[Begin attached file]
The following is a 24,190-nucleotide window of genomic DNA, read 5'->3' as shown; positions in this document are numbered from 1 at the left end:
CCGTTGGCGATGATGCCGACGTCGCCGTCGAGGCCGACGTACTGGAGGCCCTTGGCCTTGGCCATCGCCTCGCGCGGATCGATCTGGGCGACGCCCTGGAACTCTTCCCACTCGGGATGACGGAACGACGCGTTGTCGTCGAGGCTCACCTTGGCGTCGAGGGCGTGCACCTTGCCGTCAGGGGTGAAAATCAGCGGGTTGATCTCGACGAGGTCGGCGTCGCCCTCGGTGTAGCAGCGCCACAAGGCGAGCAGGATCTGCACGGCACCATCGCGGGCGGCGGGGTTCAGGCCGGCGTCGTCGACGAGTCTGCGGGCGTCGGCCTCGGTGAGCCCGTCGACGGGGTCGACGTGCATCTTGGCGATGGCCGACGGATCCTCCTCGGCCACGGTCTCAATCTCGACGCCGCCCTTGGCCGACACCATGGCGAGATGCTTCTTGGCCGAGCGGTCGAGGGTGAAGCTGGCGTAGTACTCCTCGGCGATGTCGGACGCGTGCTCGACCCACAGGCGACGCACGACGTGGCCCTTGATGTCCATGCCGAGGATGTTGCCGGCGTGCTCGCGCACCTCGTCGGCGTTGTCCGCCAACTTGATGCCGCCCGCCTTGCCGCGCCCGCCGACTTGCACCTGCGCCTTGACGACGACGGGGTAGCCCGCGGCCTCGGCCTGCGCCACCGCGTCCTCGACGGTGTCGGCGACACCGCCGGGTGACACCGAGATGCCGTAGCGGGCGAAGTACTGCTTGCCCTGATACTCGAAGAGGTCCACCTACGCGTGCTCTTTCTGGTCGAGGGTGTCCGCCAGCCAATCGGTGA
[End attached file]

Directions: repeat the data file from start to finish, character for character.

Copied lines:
The following is a 24,190-nucleotide window of genomic DNA, read 5'->3' as shown; positions in this document are numbered from 1 at the left end:
CCGTTGGCGATGATGCCGACGTCGCCGTCGAGGCCGACGTACTGGAGGCCCTTGGCCTTGGCCATCGCCTCGCGCGGATCGATCTGGGCGACGCCCTGGAACTCTTCCCACTCGGGATGACGGAACGACGCGTTGTCGTCGAGGCTCACCTTGGCGTCGAGGGCGTGCACCTTGCCGTCAGGGGTGAAAATCAGCGGGTTGATCTCGACGAGGTCGGCGTCGCCCTCGGTGTAGCAGCGCCACAAGGCGAGCAGGATCTGCACGGCACCATCGCGGGCGGCGGGGTTCAGGCCGGCGTCGTCGACGAGTCTGCGGGCGTCGGCCTCGGTGAGCCCGTCGACGGGGTCGACGTGCATCTTGGCGATGGCCGACGGATCCTCCTCGGCCACGGTCTCAATCTCGACGCCGCCCTTGGCCGACACCATGGCGAGATGCTTCTTGGCCGAGCGGTCGAGGGTGAAGCTGGCGTAGTACTCCTCGGCGATGTCGGACGCGTGCTCGACCCACAGGCGACGCACGACGTGGCCCTTGATGTCCATGCCGAGGATGTTGCCGGCGTGCTCGCGCACCTCGTCGGCGTTGTCCGCCAACTTGATGCCGCCCGCCTTGCCGCGCCCGCCGACTTGCACCTGCGCCTTGACGACGACGGGGTAGCCCGCGGCCTCGGCCTGCGCCACCGCGTCCTCGACGGTGTCGGCGACACCGCCGGGTGACACCGAGATGCCGTAGCGGGCGAAGTACTGCTTGCCCTGATACTCGAAGAGGTCCACCTACGCGTGCTCTTTCTGGTCGAGGGTGTCCGCCAGCCAATCGGTGA